Last year, while traveling in Thailand, I unexpectedly found myself at a 10-day Vipassana retreat at Wat Rampoeng, a Buddhist monastery in Chiang Mai. I’d made that decision on a complete whim. I had met a fellow traveler just a day before, who told me he was heading there the next day. “You should try it out,” he told me, and so I did. Little did I know what I would find there.
Vipassana, or insight meditation, is a form of mental development practice that focuses on mindfulness training. There are two different branches of Buddhism: Theravada (the Teaching of the Elders), and Mayahana (the Great Vehicle). In Southeast Asia, including in Thailand, most Buddhists follow Theravada Buddhism. Interestingly, according to their school of thought, the Buddha did not have any restrictions on meat eating for the lay people. Monks, too, are allowed to eat most forms of meat, so long as the animal wasn’t killed on their behalf. As part of the meditation practice and to cultivate a pure mind during my stay, I had to take an oath to observe the eight precepts, a code of ethics recommended to lay people who wish to practice Buddhism more strictly. The eight precepts are:
1. To abstain from harming or taking life.
2. To abstain from taking what is not given.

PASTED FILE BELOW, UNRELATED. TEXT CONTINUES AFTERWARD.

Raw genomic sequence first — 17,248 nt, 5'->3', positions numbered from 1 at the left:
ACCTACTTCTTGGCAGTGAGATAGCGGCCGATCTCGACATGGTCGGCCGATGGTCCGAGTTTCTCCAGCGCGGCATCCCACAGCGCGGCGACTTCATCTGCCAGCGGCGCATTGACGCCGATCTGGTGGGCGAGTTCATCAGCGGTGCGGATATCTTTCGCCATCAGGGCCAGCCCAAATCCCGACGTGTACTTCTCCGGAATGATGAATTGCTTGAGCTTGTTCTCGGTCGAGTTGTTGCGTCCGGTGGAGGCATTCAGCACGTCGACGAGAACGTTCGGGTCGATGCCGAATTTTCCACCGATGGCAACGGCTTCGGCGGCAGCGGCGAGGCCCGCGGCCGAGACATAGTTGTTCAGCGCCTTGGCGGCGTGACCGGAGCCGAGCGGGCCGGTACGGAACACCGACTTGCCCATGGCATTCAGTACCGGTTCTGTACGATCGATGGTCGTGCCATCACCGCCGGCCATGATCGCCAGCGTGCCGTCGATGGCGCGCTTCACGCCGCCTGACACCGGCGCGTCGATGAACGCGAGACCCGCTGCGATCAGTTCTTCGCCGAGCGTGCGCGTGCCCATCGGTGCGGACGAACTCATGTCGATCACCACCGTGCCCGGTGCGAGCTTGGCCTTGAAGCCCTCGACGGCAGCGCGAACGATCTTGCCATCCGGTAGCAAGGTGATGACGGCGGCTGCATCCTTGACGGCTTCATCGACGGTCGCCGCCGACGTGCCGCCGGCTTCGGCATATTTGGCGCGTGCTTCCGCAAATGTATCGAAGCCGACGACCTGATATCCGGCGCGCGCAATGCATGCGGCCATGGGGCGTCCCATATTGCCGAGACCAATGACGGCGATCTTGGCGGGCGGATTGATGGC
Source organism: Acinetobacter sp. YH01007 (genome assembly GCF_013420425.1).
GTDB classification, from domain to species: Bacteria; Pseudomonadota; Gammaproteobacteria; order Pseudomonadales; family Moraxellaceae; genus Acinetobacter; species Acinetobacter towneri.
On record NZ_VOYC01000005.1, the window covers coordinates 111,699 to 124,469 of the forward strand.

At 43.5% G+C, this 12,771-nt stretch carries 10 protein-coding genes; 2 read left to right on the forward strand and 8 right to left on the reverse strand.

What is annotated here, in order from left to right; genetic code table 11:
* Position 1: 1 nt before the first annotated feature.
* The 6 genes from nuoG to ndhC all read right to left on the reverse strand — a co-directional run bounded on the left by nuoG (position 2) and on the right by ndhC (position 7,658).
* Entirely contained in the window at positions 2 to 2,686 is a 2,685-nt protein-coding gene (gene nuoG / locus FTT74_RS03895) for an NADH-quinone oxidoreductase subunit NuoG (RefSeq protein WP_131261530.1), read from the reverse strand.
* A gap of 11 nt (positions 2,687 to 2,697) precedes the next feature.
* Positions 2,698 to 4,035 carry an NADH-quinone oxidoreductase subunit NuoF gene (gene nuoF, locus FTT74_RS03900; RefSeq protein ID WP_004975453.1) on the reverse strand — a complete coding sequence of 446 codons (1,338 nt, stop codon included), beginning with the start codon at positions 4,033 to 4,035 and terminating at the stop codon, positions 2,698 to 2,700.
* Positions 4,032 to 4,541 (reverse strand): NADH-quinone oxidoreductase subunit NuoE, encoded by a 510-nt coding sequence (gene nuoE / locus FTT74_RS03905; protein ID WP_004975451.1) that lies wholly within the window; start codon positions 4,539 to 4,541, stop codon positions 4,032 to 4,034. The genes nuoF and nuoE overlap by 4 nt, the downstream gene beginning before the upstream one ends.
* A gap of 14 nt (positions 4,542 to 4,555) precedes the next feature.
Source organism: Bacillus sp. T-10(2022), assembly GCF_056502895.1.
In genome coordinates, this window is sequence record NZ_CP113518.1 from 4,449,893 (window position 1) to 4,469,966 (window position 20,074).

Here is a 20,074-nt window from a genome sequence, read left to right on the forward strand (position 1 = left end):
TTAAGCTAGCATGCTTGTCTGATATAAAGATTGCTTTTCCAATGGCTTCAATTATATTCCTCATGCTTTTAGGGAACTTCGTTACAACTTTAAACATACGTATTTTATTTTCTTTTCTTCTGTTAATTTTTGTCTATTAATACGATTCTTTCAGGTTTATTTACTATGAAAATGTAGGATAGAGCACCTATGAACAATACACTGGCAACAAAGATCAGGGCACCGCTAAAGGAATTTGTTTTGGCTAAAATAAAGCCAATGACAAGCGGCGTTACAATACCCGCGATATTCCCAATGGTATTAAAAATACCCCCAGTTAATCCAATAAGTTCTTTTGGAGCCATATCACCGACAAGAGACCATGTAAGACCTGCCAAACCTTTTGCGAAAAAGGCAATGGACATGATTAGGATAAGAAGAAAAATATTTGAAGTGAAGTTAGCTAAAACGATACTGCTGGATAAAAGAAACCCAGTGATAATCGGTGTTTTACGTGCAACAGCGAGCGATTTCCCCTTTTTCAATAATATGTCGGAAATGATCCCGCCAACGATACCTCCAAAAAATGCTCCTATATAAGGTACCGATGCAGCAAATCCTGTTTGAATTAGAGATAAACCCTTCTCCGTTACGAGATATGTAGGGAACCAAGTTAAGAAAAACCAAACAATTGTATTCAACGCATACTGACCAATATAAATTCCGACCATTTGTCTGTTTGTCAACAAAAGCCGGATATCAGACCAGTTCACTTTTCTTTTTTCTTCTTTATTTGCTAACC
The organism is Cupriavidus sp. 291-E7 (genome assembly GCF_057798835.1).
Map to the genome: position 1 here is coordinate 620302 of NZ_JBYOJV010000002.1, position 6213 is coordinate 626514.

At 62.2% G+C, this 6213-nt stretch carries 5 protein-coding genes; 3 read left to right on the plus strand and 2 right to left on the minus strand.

3. To abstain from any sexual misconduct.
4. To abstain from false speech.
5. To abstain from the use of intoxicants.
6. To abstain from eating after the mid-day meal.
7. To abstain from dancing, singing, music and watching entertainment, and from using enticing beauty aids.
8. To abstain from indulging in high and luxurious seats and beds.
As you can imagine, though the precepts are simple in nature, it was a lot for a traveler like myself to take in, all at once. I had to turn in my electronic devices, books, and journals; then I stashed away my makeup and plopped down on my flat, yoga-like, mattress on the floor. What exactly did I sign up for?
On the first day of the retreat, a monk tried to reinforce the first precept by making an example of mosquitos. If a mosquito lands on us, he said, do not swat it out of habit. Acknowledge that it’s there, and let it be. All living things have a right to life, and that should be respected. I completely agreed. However, I couldn’t help but be baffled by their philosophy on eating meat. If killing a mosquito is going against the first precept of abstaining from harming or taking life, then how is meat eating justified? I felt like their justification, that the animal wasn’t killed on their behalf, was a complete cop-out.
We were provided two meals a day. One was at 6 am, and the second at 10:30 am. After noon, we weren’t allowed to consume anything, other than beverages, and ironically, dairy products. Both meals came with two options: meat or vegetarian. Both were prepared on the grounds from foods donated to the monastery. Again, I was left with the question – on whose behalf was the animal, whose meat was donated to the monastery, killed? Personally speaking, I thought it was a bit contradictory to be both a meat-eater and a Buddhist, while adhering to the eight precepts. This was when I decided to become a vegetarian.